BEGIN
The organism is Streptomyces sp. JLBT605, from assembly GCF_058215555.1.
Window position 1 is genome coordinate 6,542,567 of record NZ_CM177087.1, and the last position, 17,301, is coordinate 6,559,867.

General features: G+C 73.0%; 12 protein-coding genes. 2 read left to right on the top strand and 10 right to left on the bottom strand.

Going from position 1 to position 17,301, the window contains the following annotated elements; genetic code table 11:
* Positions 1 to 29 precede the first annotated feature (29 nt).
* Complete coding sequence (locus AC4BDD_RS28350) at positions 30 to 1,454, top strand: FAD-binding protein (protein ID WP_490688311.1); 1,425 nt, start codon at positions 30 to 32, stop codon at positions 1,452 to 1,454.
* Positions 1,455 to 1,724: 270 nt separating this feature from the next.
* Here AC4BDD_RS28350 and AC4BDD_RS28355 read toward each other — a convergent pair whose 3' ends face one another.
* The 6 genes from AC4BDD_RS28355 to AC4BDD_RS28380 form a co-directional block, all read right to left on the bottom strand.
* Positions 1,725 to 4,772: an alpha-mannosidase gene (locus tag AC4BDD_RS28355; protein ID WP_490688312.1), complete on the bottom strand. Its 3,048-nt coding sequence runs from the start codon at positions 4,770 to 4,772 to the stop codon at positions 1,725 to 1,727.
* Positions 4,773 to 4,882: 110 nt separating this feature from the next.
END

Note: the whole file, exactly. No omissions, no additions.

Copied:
The organism is Streptomyces sp. JLBT605, from assembly GCF_058215555.1.
Window position 1 is genome coordinate 6,542,567 of record NZ_CM177087.1, and the last position, 17,301, is coordinate 6,559,867.

General features: G+C 73.0%; 12 protein-coding genes. 2 read left to right on the top strand and 10 right to left on the bottom strand.

Going from position 1 to position 17,301, the window contains the following annotated elements; genetic code table 11:
* Positions 1 to 29 precede the first annotated feature (29 nt).
* Complete coding sequence (locus AC4BDD_RS28350) at positions 30 to 1,454, top strand: FAD-binding protein (protein ID WP_490688311.1); 1,425 nt, start codon at positions 30 to 32, stop codon at positions 1,452 to 1,454.
* Positions 1,455 to 1,724: 270 nt separating this feature from the next.
* Here AC4BDD_RS28350 and AC4BDD_RS28355 read toward each other — a convergent pair whose 3' ends face one another.
* The 6 genes from AC4BDD_RS28355 to AC4BDD_RS28380 form a co-directional block, all read right to left on the bottom strand.
* Positions 1,725 to 4,772: an alpha-mannosidase gene (locus tag AC4BDD_RS28355; protein ID WP_490688312.1), complete on the bottom strand. Its 3,048-nt coding sequence runs from the start codon at positions 4,770 to 4,772 to the stop codon at positions 1,725 to 1,727.
* Positions 4,773 to 4,882: 110 nt separating this feature from the next.